So we went for it! We first got clean cloth and wiped down all of the cabinets with mineral spirits to dull the lacquer and give the paint a better surface to adhere to. With our trusty Valspar bonding primer, we gave the outside of the cabinets 2 coats and the inside of the doors got 1. We chose semi-gloss paint (nice and easy to scrub), and the color was Behr’s “Snow Drift” so that it was a little softer than straight trim paint. We did them while hung, but most people remove the cabinets and hardware. We took off the knobs and taped over the hinges. We found that tiny 4-inch rollers and 2 inch trim brushes (with a tiny brush for details) were all that we needed to give the cabinets a smooth, non-streaky finish. The small rollers really did an amazing job making an even finish, while the trim brushed filled in the grooves where the roller could not reach. Here’s a photo of what you need:Image

Let me note that you CAN get spray paint. You can find a special paint made for wood and cabinets, but be aware that this is a pricier option (though also easier). Our goal was “as cheap as possible”, so we chose the traditional paint method.

Now for the most fun part…the results, the transformation, the “WOW” factor that white gives a kitchen. You will never believe it’s the same room:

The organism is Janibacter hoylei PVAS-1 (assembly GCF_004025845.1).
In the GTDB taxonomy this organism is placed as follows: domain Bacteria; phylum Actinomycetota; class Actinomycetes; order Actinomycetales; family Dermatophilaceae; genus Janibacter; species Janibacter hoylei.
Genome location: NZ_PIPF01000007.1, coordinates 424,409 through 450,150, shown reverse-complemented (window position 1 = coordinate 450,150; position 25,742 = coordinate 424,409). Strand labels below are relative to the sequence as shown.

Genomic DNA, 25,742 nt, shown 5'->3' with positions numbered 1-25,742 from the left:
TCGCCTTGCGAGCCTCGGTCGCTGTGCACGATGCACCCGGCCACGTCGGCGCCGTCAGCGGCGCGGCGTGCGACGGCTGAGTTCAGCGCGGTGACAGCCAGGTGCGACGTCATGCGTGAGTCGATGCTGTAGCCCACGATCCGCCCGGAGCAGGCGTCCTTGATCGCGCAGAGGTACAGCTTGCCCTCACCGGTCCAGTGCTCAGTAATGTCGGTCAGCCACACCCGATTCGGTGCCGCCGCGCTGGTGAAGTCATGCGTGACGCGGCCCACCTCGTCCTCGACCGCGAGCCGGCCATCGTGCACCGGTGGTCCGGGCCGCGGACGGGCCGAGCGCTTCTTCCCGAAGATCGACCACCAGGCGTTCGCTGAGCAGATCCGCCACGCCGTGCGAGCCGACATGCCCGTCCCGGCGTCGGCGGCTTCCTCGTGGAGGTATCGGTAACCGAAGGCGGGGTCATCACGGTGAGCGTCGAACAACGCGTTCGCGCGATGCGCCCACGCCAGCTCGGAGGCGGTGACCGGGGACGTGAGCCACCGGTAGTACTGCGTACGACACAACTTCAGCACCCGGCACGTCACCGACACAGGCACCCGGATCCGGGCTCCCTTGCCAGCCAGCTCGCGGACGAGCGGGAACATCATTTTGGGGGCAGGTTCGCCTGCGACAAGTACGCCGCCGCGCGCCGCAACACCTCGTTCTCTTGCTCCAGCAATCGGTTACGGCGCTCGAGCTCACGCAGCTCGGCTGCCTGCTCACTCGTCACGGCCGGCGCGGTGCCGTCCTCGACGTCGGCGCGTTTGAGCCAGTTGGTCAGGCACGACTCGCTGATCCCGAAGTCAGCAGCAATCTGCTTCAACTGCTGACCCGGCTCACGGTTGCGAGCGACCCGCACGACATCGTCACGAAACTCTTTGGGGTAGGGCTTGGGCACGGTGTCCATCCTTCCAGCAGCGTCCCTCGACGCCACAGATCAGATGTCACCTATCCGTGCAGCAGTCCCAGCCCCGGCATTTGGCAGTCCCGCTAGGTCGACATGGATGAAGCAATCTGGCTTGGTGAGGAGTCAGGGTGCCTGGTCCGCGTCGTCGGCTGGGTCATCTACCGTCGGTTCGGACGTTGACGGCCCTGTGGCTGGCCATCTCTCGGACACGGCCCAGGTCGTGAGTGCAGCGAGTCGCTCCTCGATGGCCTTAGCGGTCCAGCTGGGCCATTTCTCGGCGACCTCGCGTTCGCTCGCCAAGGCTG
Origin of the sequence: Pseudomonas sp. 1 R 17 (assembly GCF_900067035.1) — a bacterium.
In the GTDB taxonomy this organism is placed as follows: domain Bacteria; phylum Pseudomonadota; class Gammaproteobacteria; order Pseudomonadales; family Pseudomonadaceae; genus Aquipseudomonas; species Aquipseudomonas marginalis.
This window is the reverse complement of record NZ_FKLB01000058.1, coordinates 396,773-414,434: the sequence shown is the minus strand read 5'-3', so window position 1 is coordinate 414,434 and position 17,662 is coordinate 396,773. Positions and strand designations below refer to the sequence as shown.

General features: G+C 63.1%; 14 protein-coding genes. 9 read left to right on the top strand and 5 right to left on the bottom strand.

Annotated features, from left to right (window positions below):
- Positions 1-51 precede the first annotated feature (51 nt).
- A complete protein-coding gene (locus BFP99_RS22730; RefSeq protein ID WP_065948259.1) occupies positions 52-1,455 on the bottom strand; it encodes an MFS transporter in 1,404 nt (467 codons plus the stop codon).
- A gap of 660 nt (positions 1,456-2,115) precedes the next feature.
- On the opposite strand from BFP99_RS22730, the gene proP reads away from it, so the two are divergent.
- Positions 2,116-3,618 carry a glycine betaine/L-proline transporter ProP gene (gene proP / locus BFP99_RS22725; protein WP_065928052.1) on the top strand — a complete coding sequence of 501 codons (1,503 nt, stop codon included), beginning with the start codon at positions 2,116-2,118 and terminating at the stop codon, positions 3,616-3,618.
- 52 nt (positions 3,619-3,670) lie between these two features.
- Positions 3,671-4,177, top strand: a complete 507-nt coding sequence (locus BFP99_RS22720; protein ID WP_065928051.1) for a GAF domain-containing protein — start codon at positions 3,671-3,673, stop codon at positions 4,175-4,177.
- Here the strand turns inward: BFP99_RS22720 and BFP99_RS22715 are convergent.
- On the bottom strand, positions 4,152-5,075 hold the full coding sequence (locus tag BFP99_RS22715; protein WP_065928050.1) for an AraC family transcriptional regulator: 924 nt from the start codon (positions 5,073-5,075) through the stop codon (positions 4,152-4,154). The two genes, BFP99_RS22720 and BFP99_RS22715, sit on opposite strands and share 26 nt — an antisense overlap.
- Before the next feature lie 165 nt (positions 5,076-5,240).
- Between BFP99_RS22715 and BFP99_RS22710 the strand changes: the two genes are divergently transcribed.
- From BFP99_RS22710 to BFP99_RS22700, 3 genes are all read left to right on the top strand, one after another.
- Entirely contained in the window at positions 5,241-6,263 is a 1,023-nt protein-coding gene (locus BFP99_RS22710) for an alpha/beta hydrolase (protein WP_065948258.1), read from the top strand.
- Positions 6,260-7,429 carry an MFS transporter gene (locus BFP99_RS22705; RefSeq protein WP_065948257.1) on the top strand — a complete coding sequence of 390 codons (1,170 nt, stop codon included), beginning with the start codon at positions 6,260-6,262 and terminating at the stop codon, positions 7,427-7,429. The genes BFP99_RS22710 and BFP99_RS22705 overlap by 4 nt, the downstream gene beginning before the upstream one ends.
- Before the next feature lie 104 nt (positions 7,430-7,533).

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Here

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(Last one is blurred due to the natural sunlight coming in, sorry about that).

WOW, WOW, WOW, RIGHT?!

It does not look like the same space! We are ecstatic about it. It’s bright, light, cheery, and feels even larger. Talk about doing it on a shoestring budget! This “update” was as cheap as it gets.

All right, now for…

The cost comparison:

DIY: $100 for materials that include bonding primer, paint, and supplies.

Professional: A good ballpark estimate for refinishing cabinets is about $2,000. There is a very slight chance it would be lower, but it’s more likely to be even higher.

The future for our kitchen holds: